In September 2004, SEC announced securities fraud charges against Computer Associates International Inc, and three of its former senior executives alleging that from 1998 to 2000, Computer Associates routinely kept its books open to record revenue from contracts executed after the quarter ended in order to meet Wall Street quarterly earnings estimates. In total, Computer Associates prematurely recognized $2.2 billion in revenue in FY2000 and FY2001 and more than $1.1 billion in premature revenue in prior quarters.
The issue was timing of recognition of revenue. The former CEO Sanjay Kumar and the former Vice President of Finance David Richards, along with others, allegedly took part in a systemic, company-wide practice of falsely and fraudulently recording and reporting within a fiscal quarter revenue associated with certain license agreements, even though those agreements had not in fact been finalized and signed during that quarter. In the week following the end of fiscal periods, while the books were held open, Kumar and Richards directed CA sales managers and salespeople to finalize and backdate license agreements. Revenue from those falsely dated license agreements was then improperly recognized in the quarter just ended. This practice, sometimes referred to within CA as the “35-day month” or the “three-day window,” violated generally accepted accounting principles and resulted in the filing of materially false financial statements. GAAP states that revenues should not be recorded till both parties have signed the contract, clearly backdating the contracts was in violation of this GAAP principle.
The goal of the 35-day month, was to permit CA to report that it met or exceeded its projected quarterly revenue and earnings when, in truth, it had not. Kumar and Richards allegedly met routinely and conferred with each other during the week following the end of fiscal periods to determine whether CA had generated sufficient revenue to meet the quarterly projections, and closed CA’s books only after they determined that CA had generated enough revenue to meet the quarterly projections.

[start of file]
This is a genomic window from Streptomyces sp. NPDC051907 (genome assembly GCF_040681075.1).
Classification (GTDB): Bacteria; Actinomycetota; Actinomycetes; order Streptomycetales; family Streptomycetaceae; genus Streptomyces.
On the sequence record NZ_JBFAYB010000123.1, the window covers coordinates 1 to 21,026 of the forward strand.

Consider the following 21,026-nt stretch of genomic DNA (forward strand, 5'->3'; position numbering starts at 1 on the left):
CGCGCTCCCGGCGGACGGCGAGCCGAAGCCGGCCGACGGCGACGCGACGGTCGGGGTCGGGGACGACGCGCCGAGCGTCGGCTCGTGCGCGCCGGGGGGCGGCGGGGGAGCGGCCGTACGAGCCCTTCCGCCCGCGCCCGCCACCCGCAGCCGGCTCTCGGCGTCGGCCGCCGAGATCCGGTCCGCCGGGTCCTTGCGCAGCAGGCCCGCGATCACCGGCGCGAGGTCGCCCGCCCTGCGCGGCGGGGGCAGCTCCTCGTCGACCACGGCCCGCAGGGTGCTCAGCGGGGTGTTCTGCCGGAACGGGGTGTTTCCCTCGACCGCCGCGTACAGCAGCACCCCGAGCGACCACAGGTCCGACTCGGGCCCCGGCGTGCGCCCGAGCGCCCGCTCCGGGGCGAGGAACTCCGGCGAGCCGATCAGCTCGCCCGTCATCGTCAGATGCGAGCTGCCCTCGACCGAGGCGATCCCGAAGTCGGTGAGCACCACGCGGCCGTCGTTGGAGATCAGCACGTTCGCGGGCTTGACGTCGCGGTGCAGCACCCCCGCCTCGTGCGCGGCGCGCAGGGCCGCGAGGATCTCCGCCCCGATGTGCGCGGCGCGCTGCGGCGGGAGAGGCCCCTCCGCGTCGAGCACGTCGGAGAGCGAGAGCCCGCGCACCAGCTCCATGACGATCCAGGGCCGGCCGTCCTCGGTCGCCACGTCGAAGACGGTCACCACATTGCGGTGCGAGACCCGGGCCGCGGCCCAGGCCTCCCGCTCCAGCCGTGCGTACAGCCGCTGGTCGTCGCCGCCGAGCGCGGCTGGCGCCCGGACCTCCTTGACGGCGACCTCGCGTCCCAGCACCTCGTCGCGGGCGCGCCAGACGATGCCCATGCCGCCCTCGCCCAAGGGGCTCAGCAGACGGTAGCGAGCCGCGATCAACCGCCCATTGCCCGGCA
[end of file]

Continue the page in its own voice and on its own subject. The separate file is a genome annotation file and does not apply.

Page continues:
Moreover, executives at Computer Associates were big shareholders themselves, and many held enormous blocks of stock options. They therefore had a big financial stake in the share price, and thus an incentive to inflate results.
A previous stock option set in 1995 specified that a certain number of shares would vest when CA’s shares sustained a target price. The benchmark was met in 1998, and the three executives combined received nearly $1 billion in Computer Associates stock. Since then, at least four other class-action suits have been filed against Computer Associates. Kumar was compensated handsomely: in 1998, he netted a $330 million bonus, one of the largest paydays of any American executive.
In the first, second, third and fourth quarters of FY2000, respectively, Computer Associates inflated its properly recorded revenue by approximately 25%, 53%, 46%, and 22% by improperly including prematurely recognized revenue. the goal was to meet or beat per-share earnings estimates of Wall Street analysts, a key to keeping a company’s stock price rising.
After Computer Associates substantially refrained from recognizing revenue prematurely from contracts that its customers had signed after quarter end during the first quarter of its fiscal year 2001, the company missed its earnings estimate and Computer Associates’ stock price dropped over 43% in a single day.
The most extreme incident was the second quarter of 2000, when the company reported $557 million in revenues beyond the $1.047 billion it could properly claim. The company thus reported 60 cents in earnings per share, beating the consensus Wall Street forecast of 59 cents. Without the padded revenue, earnings would have been a mere 5 cents per share and the stock price might well have fallen.
The company agreed to pay $225 million in restitution to shareholders to settle a civil case brought by the Securities and Exchange Commission and to defer criminal charges by the U.S. Department of Justice.